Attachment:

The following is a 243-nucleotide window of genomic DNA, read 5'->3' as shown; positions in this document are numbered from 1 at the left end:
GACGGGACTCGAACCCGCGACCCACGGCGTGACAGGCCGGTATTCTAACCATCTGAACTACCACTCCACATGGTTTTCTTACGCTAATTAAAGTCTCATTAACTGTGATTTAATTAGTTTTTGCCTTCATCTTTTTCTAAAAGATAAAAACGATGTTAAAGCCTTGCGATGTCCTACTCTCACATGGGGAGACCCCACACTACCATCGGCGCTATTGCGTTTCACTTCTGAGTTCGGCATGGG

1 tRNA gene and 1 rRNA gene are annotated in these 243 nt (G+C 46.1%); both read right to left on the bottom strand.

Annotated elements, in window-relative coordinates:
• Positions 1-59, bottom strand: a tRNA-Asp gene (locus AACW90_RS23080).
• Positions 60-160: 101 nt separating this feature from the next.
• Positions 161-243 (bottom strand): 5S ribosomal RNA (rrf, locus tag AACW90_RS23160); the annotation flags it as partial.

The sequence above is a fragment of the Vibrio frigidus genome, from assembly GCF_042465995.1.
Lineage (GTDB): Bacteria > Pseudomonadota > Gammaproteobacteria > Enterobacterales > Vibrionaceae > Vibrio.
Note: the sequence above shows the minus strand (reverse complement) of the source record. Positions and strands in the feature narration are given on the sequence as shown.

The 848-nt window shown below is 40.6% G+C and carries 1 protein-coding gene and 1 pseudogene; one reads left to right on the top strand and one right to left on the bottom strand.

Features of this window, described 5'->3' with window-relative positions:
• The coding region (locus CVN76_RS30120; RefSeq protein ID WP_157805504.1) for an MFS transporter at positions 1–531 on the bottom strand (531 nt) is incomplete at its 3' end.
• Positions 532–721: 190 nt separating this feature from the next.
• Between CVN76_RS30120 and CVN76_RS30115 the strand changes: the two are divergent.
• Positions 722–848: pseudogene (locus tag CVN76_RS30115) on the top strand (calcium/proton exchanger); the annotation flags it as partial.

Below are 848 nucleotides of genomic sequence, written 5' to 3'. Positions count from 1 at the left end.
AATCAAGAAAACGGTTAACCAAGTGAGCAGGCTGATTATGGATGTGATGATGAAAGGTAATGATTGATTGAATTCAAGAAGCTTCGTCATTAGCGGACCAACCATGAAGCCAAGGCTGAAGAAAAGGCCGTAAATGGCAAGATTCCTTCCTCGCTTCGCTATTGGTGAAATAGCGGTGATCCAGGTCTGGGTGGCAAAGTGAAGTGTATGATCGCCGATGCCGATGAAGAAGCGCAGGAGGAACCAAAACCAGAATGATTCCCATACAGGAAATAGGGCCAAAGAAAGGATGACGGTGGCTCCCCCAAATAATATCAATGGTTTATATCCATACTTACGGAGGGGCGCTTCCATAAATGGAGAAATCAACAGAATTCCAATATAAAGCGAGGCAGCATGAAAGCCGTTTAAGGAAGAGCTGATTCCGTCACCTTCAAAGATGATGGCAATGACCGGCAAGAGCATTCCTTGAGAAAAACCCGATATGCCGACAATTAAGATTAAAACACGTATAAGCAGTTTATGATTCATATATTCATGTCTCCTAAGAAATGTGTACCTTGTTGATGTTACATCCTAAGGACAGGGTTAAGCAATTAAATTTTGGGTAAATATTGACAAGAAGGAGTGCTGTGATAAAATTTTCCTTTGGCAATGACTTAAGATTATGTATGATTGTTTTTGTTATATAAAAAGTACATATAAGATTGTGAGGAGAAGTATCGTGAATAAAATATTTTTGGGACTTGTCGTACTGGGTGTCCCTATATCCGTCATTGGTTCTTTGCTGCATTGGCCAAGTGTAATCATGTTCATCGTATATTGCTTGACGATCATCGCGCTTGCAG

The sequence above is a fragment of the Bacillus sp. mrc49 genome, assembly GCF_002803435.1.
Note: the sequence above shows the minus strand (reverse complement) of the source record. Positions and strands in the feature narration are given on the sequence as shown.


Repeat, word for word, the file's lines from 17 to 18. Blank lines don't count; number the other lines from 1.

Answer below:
Below are 848 nucleotides of genomic sequence, written 5' to 3'. Positions count from 1 at the left end.
AATCAAGAAAACGGTTAACCAAGTGAGCAGGCTGATTATGGATGTGATGATGAAAGGTAATGATTGATTGAATTCAAGAAGCTTCGTCATTAGCGGACCAACCATGAAGCCAAGGCTGAAGAAAAGGCCGTAAATGGCAAGATTCCTTCCTCGCTTCGCTATTGGTGAAATAGCGGTGATCCAGGTCTGGGTGGCAAAGTGAAGTGTATGATCGCCGATGCCGATGAAGAAGCGCAGGAGGAACCAAAACCAGAATGATTCCCATACAGGAAATAGGGCCAAAGAAAGGATGACGGTGGCTCCCCCAAATAATATCAATGGTTTATATCCATACTTACGGAGGGGCGCTTCCATAAATGGAGAAATCAACAGAATTCCAATATAAAGCGAGGCAGCATGAAAGCCGTTTAAGGAAGAGCTGATTCCGTCACCTTCAAAGATGATGGCAATGACCGGCAAGAGCATTCCTTGAGAAAAACCCGATATGCCGACAATTAAGATTAAAACACGTATAAGCAGTTTATGATTCATATATTCATGTCTCCTAAGAAATGTGTACCTTGTTGATGTTACATCCTAAGGACAGGGTTAAGCAATTAAATTTTGGGTAAATATTGACAAGAAGGAGTGCTGTGATAAAATTTTCCTTTGGCAATGACTTAAGATTATGTATGATTGTTTTTGTTATATAAAAAGTACATATAAGATTGTGAGGAGAAGTATCGTGAATAAAATATTTTTGGGACTTGTCGTACTGGGTGTCCCTATATCCGTCATTGGTTCTTTGCTGCATTGGCCAAGTGTAATCATGTTCATCGTATATTGCTTGACGATCATCGCGCTTGCAG